Sheikh-Hassan: Dangerous Myths of Exceptionalism
This column is meant to address the concerns of "IndependentVoice" an anonymous commenter on The Dartmouth's article covering the bias incident last week who requested that someone discuss why this election has caused the phrase "f-ck white people" to trend on Twitter ("Incident Team reacts to bigoted vandalism," Nov. 9). I wanted to inform this commenter that "f-ck," "stupid," "socialist," "n-gger" and "RIP America" were also recently trending during this election cycle. In fact, these phrases were so popular that many different sites have compiled them and have even geo-mapped their distribution across the country. Unsurprisingly, the greatest concentration of racist tweets were from the South and Midwest. But also unsurprisingly, a large number also came from places smattered across the Northeast and California. What does this prove beyond the fact that there are racists everywhere? Only that contrary to popular belief, there are racists here, too.
I'll let you catch your breath. As students of this prestigious institution and as citizens of this great nation, we like to believe that we are exceptional. And while now would be as good a time as any to flesh out the pitfalls of "American exceptionalism," I want to focus my energy instead on the horrors of "Ivy League exceptionalism," which stems from the flawed belief that a college degree of the highest order inoculates one against prejudice. When we address an incident involving a Dartmouth student committing an act of racial bigotry with indifference at a time when a slew of other racially motivated acts of aggression are being committed across the nation, we are doing our community a disservice. We are attempting to sever that very hateful act from the national narrative of how race functions in the United States that lends this singular act a dimension of social and historical relevance. These aggressions are as much about the loss of privilege as they are about fear of the other. Now is not a time to feign amnesia. We cannot afford to forget that this nation is a nation built off of the exploitation and further marginalization of the black community. We cannot afford to ignore that the institutional foundations of the College lie in "civilizing" the Native American population. If we are not willing to have these conversations at a time when even our president is willing to discuss his struggles with race with the entire nation, then we will fall quickly behind the times.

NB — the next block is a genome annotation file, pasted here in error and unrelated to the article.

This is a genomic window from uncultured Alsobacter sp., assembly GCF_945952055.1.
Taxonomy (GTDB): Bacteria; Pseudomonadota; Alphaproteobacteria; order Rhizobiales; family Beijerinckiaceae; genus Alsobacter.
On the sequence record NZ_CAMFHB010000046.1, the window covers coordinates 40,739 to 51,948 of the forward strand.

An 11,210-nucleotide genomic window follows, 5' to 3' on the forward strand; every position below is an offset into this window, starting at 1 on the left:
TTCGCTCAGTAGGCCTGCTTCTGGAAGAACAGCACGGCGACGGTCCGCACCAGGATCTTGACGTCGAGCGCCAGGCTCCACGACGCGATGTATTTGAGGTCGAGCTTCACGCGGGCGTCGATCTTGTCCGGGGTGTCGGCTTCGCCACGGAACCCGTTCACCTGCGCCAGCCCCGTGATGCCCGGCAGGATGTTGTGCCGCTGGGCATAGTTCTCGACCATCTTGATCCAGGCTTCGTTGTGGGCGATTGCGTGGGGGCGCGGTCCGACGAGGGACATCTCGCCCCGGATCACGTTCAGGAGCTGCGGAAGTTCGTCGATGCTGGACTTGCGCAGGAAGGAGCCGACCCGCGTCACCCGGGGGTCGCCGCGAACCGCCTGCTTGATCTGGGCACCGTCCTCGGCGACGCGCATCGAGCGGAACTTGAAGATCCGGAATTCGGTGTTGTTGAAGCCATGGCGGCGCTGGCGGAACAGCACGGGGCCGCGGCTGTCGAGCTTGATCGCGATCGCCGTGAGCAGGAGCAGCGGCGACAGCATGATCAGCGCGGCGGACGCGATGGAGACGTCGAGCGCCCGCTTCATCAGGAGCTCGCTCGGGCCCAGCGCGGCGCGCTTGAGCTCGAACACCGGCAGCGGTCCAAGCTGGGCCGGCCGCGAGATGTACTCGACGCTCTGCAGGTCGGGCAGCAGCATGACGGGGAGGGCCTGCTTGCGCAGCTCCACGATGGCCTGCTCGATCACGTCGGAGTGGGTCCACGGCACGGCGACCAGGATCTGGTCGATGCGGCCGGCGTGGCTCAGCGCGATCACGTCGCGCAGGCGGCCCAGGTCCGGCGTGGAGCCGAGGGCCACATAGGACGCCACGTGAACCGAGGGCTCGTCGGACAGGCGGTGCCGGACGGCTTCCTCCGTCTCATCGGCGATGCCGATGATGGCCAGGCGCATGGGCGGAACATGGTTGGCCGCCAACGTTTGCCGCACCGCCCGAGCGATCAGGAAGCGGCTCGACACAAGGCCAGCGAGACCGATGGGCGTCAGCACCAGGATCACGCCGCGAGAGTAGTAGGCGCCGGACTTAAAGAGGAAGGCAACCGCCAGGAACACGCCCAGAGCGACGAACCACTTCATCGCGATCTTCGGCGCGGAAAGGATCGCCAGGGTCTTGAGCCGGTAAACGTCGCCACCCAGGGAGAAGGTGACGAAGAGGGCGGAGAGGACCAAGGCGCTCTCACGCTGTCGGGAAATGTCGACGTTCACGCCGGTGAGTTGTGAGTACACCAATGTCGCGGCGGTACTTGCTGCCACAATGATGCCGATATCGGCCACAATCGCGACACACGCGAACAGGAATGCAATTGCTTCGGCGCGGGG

Just because one goes to an Ivy League school does not make one incapable of being racist, homophobic, bigoted, sexist or insensitive. It does not make this institution and the administration that governs it incapable of accommodating a very real and silencing culture of apathy. My political beliefs align with Desmond Tutu: If you do not stand (and actively so) on the side of the oppressed, then you are by default on the side of the oppressor. Silence is no equalizer. Silence does not quicken revolution, nor does it stamp out injustice. Silence, at best, impedes social change, and at worst reinforces systems of oppression.
I arrived on this campus four years ago, and I will probably be leaving it much as I found it. In that time, there has been a huge turnover of students and administrators, and students have attempted to have difficult conversations about sexual assault and the importance of cross-community dialogue. With all that change, what remains is a concept of community that we refer to in times of convenience but have never been challenged ourselves to live up to.
Today, I challenge you to live up to a concept of community that humanizes everyone. I implore you to speak up and ally with friends to change the climate of this campus. If we speak together, the voices will be loud and angry and difficult to ignore. Every time you hear someone refer to something as an incident while failing to address the culture of hatred and insensitivity that it encapsulates, every time someone writes an article that fails to grasp the scope of an issue of immense importance to a community speak up. The goal of my entire existence, from here on out, will be to make you uncomfortable. Join me.